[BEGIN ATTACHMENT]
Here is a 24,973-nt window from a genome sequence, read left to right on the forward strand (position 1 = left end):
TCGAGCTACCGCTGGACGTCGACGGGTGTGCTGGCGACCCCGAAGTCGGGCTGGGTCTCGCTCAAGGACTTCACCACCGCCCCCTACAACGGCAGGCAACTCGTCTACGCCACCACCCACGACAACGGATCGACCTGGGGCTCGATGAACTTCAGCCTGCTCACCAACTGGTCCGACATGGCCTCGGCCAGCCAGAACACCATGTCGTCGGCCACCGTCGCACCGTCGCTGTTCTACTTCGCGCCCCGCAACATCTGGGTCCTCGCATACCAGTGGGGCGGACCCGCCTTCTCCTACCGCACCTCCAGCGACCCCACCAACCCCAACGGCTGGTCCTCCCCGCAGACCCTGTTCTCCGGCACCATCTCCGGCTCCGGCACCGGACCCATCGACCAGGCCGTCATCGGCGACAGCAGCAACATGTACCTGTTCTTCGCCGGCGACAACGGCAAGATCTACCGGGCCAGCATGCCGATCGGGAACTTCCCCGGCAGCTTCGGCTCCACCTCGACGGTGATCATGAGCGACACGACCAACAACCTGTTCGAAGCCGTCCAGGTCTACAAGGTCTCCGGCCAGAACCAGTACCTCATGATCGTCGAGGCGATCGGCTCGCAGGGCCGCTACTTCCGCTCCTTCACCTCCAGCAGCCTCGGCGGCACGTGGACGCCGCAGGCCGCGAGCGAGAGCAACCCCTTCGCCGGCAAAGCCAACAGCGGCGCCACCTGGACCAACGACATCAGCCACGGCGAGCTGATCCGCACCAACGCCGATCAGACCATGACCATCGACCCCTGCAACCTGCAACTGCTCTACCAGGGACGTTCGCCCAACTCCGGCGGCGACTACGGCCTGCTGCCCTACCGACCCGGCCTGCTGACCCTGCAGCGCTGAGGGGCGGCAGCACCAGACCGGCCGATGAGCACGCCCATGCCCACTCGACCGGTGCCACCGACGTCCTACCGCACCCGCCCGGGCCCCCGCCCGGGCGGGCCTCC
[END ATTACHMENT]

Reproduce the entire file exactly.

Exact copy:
Here is a 24,973-nt window from a genome sequence, read left to right on the forward strand (position 1 = left end):
TCGAGCTACCGCTGGACGTCGACGGGTGTGCTGGCGACCCCGAAGTCGGGCTGGGTCTCGCTCAAGGACTTCACCACCGCCCCCTACAACGGCAGGCAACTCGTCTACGCCACCACCCACGACAACGGATCGACCTGGGGCTCGATGAACTTCAGCCTGCTCACCAACTGGTCCGACATGGCCTCGGCCAGCCAGAACACCATGTCGTCGGCCACCGTCGCACCGTCGCTGTTCTACTTCGCGCCCCGCAACATCTGGGTCCTCGCATACCAGTGGGGCGGACCCGCCTTCTCCTACCGCACCTCCAGCGACCCCACCAACCCCAACGGCTGGTCCTCCCCGCAGACCCTGTTCTCCGGCACCATCTCCGGCTCCGGCACCGGACCCATCGACCAGGCCGTCATCGGCGACAGCAGCAACATGTACCTGTTCTTCGCCGGCGACAACGGCAAGATCTACCGGGCCAGCATGCCGATCGGGAACTTCCCCGGCAGCTTCGGCTCCACCTCGACGGTGATCATGAGCGACACGACCAACAACCTGTTCGAAGCCGTCCAGGTCTACAAGGTCTCCGGCCAGAACCAGTACCTCATGATCGTCGAGGCGATCGGCTCGCAGGGCCGCTACTTCCGCTCCTTCACCTCCAGCAGCCTCGGCGGCACGTGGACGCCGCAGGCCGCGAGCGAGAGCAACCCCTTCGCCGGCAAAGCCAACAGCGGCGCCACCTGGACCAACGACATCAGCCACGGCGAGCTGATCCGCACCAACGCCGATCAGACCATGACCATCGACCCCTGCAACCTGCAACTGCTCTACCAGGGACGTTCGCCCAACTCCGGCGGCGACTACGGCCTGCTGCCCTACCGACCCGGCCTGCTGACCCTGCAGCGCTGAGGGGCGGCAGCACCAGACCGGCCGATGAGCACGCCCATGCCCACTCGACCGGTGCCACCGACGTCCTACCGCACCCGCCCGGGCCCCCGCCCGGGCGGGCCTCC